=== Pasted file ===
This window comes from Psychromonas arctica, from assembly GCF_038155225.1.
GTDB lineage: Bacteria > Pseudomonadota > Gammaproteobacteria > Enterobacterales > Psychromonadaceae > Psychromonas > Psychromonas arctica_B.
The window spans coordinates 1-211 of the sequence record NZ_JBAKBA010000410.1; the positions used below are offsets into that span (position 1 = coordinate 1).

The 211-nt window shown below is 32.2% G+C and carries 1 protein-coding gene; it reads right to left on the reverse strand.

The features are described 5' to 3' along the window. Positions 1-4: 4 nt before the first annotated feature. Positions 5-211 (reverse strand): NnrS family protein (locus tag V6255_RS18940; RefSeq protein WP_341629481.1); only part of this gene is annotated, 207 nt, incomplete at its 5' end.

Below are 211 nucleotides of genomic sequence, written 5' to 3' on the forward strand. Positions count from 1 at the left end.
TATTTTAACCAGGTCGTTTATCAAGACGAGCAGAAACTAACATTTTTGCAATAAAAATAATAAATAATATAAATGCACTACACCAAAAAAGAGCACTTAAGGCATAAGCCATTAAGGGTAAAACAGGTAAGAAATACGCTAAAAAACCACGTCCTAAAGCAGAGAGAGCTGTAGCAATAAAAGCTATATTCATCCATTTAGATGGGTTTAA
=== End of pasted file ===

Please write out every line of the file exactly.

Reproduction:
This window comes from Psychromonas arctica, from assembly GCF_038155225.1.
GTDB lineage: Bacteria > Pseudomonadota > Gammaproteobacteria > Enterobacterales > Psychromonadaceae > Psychromonas > Psychromonas arctica_B.
The window spans coordinates 1-211 of the sequence record NZ_JBAKBA010000410.1; the positions used below are offsets into that span (position 1 = coordinate 1).

The 211-nt window shown below is 32.2% G+C and carries 1 protein-coding gene; it reads right to left on the reverse strand.

The features are described 5' to 3' along the window. Positions 1-4: 4 nt before the first annotated feature. Positions 5-211 (reverse strand): NnrS family protein (locus tag V6255_RS18940; RefSeq protein WP_341629481.1); only part of this gene is annotated, 207 nt, incomplete at its 5' end.

Below are 211 nucleotides of genomic sequence, written 5' to 3' on the forward strand. Positions count from 1 at the left end.
TATTTTAACCAGGTCGTTTATCAAGACGAGCAGAAACTAACATTTTTGCAATAAAAATAATAAATAATATAAATGCACTACACCAAAAAAGAGCACTTAAGGCATAAGCCATTAAGGGTAAAACAGGTAAGAAATACGCTAAAAAACCACGTCCTAAAGCAGAGAGAGCTGTAGCAATAAAAGCTATATTCATCCATTTAGATGGGTTTAA